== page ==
"Hey Siri" support and possibly wireless charging case alongside AirPower charging mat.
HomePod Holds Estimated 70% Share of Growing $200+ Smart Speaker Market
Strategy Analytics claims the HomePod accounts for 70 percent of the small but growing $200-plus smart speaker market, topping competing products such as the Google Home Max and a variety of Sonos speakers.
Among smart speakers of any price, the HomePod accounted for just six percent of the market, as Strategy Analytics estimated last month. If accurate, the data shouldn't come as much of a surprise, as the top five best-selling smart speakers are all regularly priced between $49 and $129 in the United States.
By comparison, the HomePod is priced at $349 in the United States, although rumors have suggested Apple has considered releasing a lower-priced version, possibly in the form of a Siri-enabled Beats speaker.
The world's most-shipped smart speakers last quarter were the Google Home Mini, Amazon Echo Dot, Amazon Echo, Chinese company Alibaba's Tmall Genie, and the Google Home, according to Strategy Analytics. As always, it's important to remember that shipments don't necessarily reflect sales to customers.
David Watkins, Director of Strategy Analytics' Smart Speaker Service:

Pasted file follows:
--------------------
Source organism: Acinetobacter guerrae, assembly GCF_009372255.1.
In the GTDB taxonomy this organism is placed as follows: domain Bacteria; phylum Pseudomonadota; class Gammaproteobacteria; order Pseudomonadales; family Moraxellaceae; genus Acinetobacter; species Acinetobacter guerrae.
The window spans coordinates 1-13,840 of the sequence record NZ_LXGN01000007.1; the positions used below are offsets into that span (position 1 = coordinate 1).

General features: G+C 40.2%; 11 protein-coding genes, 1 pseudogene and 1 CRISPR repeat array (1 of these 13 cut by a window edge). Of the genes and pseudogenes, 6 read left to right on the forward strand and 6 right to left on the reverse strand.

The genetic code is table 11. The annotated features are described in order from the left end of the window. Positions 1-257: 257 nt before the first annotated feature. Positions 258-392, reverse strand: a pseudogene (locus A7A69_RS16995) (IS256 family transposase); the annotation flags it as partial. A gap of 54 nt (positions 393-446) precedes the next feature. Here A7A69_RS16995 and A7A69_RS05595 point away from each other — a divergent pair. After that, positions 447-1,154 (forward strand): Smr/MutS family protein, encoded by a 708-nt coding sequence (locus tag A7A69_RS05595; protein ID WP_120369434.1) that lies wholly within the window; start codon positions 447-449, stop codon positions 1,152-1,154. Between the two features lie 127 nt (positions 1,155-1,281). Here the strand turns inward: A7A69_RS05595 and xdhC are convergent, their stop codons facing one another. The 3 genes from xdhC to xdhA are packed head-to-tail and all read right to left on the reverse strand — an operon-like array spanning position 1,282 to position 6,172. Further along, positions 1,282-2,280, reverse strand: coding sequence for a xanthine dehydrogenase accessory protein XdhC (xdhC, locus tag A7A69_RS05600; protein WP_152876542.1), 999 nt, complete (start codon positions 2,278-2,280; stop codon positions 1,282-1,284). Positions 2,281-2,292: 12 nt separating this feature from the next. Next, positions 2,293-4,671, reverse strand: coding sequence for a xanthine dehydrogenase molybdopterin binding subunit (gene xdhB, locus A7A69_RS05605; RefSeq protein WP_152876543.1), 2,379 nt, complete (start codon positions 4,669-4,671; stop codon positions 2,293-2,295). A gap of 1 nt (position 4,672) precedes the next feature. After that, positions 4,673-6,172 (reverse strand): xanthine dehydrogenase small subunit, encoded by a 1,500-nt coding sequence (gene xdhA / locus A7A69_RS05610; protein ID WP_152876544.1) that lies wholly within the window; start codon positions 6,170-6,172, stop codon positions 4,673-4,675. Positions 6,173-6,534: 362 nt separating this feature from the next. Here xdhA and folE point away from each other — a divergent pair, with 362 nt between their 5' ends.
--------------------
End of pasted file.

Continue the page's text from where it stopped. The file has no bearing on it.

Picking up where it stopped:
Unsurprisingly, Amazon and Google models dominated the best-selling list of smart speakers in Q2 2018. The Google Home Mini and Amazon Echo Dot accounted for a combined 38% of global shipments although they contributed just 17% towards the value of the market due to their low price.As noted by Watkins, Apple has marketed the HomePod's premium audio quality more than its Siri capabilities, as justification for its $349 price. Reviews do agree it sounds a lot better than offerings from Google and Amazon.
Apple on the other hand has focused its smart speaker efforts at the premium end of the market, promoting the HomePod's audio prowess ahead of the device's voice control capabilities.
All in all, the smart speaker market is shaping up to be a lot like other product categories Apple operates in. Apple dominates the premium end of the smartphone market with the iPhone, for example, whereas Samsung and many other Android smartphone makers offer a variety of devices at a wide range of price points.